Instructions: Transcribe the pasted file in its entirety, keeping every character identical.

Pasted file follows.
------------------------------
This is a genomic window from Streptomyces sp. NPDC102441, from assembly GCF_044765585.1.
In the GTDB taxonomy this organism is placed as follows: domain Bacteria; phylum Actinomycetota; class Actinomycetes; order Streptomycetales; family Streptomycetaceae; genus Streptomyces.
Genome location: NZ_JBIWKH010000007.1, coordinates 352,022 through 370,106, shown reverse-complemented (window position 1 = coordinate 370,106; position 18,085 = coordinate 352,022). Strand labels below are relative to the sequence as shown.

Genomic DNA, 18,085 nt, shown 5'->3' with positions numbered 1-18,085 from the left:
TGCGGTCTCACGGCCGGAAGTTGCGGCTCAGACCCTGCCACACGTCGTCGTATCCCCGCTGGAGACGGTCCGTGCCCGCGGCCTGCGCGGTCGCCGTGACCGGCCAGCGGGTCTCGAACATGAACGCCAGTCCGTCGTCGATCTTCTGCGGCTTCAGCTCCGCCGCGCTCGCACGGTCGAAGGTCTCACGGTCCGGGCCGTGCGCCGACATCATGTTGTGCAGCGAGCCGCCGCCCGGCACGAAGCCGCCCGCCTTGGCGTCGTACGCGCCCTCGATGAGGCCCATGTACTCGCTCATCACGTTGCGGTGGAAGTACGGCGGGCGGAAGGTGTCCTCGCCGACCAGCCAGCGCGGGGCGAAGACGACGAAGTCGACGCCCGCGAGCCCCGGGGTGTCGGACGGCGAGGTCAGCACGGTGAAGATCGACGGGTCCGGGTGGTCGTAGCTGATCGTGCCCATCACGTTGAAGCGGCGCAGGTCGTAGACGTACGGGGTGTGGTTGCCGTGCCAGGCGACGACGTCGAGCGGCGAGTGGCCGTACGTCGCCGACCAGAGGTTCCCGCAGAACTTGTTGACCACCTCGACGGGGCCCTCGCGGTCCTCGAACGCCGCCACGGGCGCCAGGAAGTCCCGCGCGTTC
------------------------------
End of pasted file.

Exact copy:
This is a genomic window from Streptomyces sp. NPDC102441, from assembly GCF_044765585.1.
In the GTDB taxonomy this organism is placed as follows: domain Bacteria; phylum Actinomycetota; class Actinomycetes; order Streptomycetales; family Streptomycetaceae; genus Streptomyces.
Genome location: NZ_JBIWKH010000007.1, coordinates 352,022 through 370,106, shown reverse-complemented (window position 1 = coordinate 370,106; position 18,085 = coordinate 352,022). Strand labels below are relative to the sequence as shown.

Genomic DNA, 18,085 nt, shown 5'->3' with positions numbered 1-18,085 from the left:
TGCGGTCTCACGGCCGGAAGTTGCGGCTCAGACCCTGCCACACGTCGTCGTATCCCCGCTGGAGACGGTCCGTGCCCGCGGCCTGCGCGGTCGCCGTGACCGGCCAGCGGGTCTCGAACATGAACGCCAGTCCGTCGTCGATCTTCTGCGGCTTCAGCTCCGCCGCGCTCGCACGGTCGAAGGTCTCACGGTCCGGGCCGTGCGCCGACATCATGTTGTGCAGCGAGCCGCCGCCCGGCACGAAGCCGCCCGCCTTGGCGTCGTACGCGCCCTCGATGAGGCCCATGTACTCGCTCATCACGTTGCGGTGGAAGTACGGCGGGCGGAAGGTGTCCTCGCCGACCAGCCAGCGCGGGGCGAAGACGACGAAGTCGACGCCCGCGAGCCCCGGGGTGTCGGACGGCGAGGTCAGCACGGTGAAGATCGACGGGTCCGGGTGGTCGTAGCTGATCGTGCCCATCACGTTGAAGCGGCGCAGGTCGTAGACGTACGGGGTGTGGTTGCCGTGCCAGGCGACGACGTCGAGCGGCGAGTGGCCGTACGTCGCCGACCAGAGGTTCCCGCAGAACTTGTTGACCACCTCGACGGGGCCCTCGCGGTCCTCGAACGCCGCCACGGGCGCCAGGAAGTCCCGCGCGTTC